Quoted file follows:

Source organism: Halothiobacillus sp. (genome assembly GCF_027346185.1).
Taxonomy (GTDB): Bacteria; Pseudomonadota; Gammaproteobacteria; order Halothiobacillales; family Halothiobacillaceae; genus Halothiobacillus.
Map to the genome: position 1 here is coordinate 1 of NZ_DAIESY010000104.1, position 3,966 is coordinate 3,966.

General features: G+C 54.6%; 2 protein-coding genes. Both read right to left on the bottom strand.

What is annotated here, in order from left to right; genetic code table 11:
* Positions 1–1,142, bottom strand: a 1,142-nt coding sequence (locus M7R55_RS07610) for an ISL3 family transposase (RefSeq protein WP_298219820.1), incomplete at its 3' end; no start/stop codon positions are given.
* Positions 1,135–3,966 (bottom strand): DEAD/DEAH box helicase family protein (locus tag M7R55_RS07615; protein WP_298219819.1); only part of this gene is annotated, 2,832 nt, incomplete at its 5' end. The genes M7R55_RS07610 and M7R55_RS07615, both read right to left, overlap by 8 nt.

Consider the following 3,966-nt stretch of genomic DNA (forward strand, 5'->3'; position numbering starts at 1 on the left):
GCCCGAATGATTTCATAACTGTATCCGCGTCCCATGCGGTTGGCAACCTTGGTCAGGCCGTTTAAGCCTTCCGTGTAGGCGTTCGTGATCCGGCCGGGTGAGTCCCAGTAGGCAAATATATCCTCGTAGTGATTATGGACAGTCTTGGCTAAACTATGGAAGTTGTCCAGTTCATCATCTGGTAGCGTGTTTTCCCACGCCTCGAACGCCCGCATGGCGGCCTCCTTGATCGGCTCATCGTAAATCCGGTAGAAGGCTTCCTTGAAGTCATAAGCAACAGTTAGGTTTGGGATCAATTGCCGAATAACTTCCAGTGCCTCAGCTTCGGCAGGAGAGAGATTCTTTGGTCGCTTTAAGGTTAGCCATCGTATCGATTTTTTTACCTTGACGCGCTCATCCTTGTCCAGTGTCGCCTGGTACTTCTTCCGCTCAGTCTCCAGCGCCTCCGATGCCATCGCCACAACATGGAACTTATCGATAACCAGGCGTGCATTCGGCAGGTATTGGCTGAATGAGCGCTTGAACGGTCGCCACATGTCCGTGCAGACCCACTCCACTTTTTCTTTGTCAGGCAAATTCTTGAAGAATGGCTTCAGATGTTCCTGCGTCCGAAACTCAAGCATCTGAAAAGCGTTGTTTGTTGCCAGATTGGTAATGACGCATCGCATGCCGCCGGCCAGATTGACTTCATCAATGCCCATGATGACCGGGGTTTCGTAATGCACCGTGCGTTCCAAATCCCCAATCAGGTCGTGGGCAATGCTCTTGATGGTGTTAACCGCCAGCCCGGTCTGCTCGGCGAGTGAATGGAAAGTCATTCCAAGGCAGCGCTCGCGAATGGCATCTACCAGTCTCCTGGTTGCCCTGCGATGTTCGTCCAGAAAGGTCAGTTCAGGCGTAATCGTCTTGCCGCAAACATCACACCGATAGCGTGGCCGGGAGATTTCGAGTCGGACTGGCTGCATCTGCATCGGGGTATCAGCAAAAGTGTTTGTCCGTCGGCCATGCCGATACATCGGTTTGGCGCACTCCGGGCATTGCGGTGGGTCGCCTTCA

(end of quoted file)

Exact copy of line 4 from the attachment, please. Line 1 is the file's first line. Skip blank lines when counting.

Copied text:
General features: G+C 54.6%; 2 protein-coding genes. Both read right to left on the bottom strand.